If I'm not mistaken, a lot of Eden Organic products -- in particular canned tomatoes and beans -- are made with no added salt. Eden products are available at Whole Foods and other health food stores, and I think possibly even Loblaws (IIRC).
I find that, generally speaking, a lot of "healthy"/organic products are lower in sodium than mass-marketed products (eg. Kelloggs and Post cereals, which I don't even think of as high in sodium, contain a lot more salt than the smaller competitors if you look at the labels).
I also agree with everyone else that your best bet is just to avoid pre-prepared foods as much as possible (easier said than done, I know!).
Bob, the major grocers carry some reduced sodium items like tuna and soups.
Loblaw's has many sodium reduced items in the Blue Label line.
Your Dr. can provide you with a diet information sheet and if you are having a lot of difficulty, a referral to a dietitian.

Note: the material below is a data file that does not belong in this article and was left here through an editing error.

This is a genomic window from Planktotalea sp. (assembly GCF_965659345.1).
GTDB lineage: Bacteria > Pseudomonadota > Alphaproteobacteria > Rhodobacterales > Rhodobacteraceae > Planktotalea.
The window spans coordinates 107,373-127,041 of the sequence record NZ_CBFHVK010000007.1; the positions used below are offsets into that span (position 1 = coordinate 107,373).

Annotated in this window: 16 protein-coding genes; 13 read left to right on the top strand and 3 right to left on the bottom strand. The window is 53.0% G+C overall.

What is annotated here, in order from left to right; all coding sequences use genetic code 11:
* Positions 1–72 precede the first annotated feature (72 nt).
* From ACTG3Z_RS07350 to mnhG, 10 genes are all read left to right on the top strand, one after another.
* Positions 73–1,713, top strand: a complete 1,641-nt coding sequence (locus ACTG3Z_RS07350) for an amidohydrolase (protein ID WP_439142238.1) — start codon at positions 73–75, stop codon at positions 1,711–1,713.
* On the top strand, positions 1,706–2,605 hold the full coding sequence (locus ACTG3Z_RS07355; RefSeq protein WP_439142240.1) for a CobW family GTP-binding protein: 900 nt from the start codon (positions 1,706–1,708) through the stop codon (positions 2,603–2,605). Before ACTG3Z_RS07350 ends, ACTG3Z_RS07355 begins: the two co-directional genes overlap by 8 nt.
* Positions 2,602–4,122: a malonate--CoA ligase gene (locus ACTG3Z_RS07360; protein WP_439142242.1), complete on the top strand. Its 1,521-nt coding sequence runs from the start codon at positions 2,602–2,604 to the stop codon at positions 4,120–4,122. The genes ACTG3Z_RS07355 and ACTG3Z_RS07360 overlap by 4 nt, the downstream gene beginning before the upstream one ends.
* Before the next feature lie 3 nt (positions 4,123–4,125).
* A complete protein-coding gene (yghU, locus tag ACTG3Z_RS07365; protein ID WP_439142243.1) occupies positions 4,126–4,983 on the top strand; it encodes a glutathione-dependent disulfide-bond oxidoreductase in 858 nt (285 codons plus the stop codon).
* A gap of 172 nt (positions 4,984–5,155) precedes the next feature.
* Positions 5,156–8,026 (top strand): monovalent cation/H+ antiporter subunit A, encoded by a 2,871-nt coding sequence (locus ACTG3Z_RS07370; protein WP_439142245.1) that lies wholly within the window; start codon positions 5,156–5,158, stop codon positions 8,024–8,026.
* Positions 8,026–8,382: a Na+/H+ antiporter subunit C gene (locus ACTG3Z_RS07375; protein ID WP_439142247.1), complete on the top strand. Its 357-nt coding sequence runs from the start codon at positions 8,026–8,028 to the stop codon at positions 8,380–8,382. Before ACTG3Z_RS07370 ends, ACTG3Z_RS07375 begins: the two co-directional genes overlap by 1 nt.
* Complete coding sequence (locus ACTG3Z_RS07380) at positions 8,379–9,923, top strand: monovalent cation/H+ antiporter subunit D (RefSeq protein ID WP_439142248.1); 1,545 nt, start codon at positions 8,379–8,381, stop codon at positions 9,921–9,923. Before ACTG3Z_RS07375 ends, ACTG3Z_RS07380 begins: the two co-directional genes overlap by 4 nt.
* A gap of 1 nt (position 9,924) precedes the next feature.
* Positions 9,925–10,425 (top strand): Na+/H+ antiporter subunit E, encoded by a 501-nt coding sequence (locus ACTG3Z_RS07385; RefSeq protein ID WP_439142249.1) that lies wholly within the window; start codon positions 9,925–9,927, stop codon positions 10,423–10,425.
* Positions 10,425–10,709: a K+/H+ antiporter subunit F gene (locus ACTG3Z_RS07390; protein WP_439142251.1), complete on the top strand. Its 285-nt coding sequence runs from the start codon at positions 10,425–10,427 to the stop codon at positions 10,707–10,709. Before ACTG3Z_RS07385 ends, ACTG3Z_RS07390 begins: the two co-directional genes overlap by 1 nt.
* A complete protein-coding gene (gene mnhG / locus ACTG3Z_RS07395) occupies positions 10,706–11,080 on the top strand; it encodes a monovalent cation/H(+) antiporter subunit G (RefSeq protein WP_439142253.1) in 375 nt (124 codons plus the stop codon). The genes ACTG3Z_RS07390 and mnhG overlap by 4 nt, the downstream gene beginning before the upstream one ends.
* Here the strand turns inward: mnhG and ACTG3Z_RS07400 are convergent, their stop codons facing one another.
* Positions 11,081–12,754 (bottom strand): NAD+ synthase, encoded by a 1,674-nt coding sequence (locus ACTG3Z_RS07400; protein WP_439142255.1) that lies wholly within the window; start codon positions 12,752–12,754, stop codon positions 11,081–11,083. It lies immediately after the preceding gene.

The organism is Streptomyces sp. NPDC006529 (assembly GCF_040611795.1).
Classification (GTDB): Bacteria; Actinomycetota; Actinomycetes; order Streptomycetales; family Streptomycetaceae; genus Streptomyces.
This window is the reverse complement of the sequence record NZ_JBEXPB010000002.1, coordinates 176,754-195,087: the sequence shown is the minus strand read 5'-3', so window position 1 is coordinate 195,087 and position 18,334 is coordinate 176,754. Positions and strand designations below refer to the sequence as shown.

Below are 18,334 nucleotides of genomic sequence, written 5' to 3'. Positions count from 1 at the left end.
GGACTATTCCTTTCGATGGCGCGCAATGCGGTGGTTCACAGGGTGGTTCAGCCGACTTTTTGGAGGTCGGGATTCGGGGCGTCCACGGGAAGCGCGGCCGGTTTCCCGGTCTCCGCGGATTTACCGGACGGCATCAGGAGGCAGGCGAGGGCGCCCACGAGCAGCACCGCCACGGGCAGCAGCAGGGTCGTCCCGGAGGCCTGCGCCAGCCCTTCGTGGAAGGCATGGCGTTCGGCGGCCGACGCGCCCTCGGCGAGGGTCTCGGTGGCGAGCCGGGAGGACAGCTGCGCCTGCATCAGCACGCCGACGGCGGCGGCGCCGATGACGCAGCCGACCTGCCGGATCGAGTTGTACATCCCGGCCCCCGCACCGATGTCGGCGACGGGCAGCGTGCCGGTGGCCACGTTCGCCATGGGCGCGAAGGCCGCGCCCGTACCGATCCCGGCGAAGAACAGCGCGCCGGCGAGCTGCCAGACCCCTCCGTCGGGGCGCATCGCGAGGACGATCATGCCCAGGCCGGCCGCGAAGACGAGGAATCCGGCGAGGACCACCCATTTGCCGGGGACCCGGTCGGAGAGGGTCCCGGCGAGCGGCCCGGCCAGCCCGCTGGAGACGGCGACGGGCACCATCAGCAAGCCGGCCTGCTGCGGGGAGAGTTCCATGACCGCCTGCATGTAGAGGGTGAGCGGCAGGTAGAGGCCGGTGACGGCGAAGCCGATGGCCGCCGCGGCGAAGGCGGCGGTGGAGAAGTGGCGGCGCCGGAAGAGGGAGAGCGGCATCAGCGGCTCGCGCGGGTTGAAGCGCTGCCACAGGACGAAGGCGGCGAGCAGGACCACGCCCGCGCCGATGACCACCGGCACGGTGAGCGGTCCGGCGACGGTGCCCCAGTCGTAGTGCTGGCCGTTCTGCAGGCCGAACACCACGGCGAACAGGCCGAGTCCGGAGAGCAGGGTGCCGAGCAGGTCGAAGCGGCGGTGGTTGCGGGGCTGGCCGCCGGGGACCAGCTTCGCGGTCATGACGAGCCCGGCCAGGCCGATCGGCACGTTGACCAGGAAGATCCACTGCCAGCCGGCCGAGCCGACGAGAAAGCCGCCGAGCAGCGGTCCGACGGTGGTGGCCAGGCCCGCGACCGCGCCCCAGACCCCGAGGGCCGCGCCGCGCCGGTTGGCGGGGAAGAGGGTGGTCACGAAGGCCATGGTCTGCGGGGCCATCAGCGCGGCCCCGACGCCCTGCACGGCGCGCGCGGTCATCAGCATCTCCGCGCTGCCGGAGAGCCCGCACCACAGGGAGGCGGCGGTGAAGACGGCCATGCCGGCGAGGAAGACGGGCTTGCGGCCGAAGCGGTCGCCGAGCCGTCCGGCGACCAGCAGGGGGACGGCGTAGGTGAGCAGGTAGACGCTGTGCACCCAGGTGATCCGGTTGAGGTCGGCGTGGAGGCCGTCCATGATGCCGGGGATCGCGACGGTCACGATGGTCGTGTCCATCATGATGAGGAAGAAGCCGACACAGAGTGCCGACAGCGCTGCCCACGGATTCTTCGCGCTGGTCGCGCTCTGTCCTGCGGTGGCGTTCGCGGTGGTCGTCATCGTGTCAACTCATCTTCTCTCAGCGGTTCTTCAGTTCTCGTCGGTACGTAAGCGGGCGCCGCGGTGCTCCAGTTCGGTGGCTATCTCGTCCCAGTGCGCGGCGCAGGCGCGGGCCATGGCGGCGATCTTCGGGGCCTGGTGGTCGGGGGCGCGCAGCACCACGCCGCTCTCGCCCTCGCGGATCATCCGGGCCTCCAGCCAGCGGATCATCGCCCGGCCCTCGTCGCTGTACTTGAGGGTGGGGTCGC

To get yourself off the salt habit get some of the Mrs. Dash seasonings and if you still have the cravings, a salt substitute that's also in the grocers' spice section.
Most importantly, adjust your taste threshold by avoiding processed and restaurant food while doing more home cooking. In about a week you will start to enjoy how food really tastes without the over-amplification of salt. You will find that a salty meal or snack resets your taste and you will need a few days to re-adjust.
Thanks, Foodie. I'm finding that everything you say about reducing salt content is true, especially about home cooking rather than takeout. Fortunately the lady in my life is a spectacular cook, and has adapted many recipes from her low-sodium cookbook to improve their tastiness. Already my taste buds are coming around, and if I ever tried a salty food now I'm sure it would taste strange. We've tried health food stores for low-salt items, but most of their wares are more concened with cholesterol than sodium content. We've found a few such stores (there's one at Beech and Queen in the Beaches), but we're looking for more.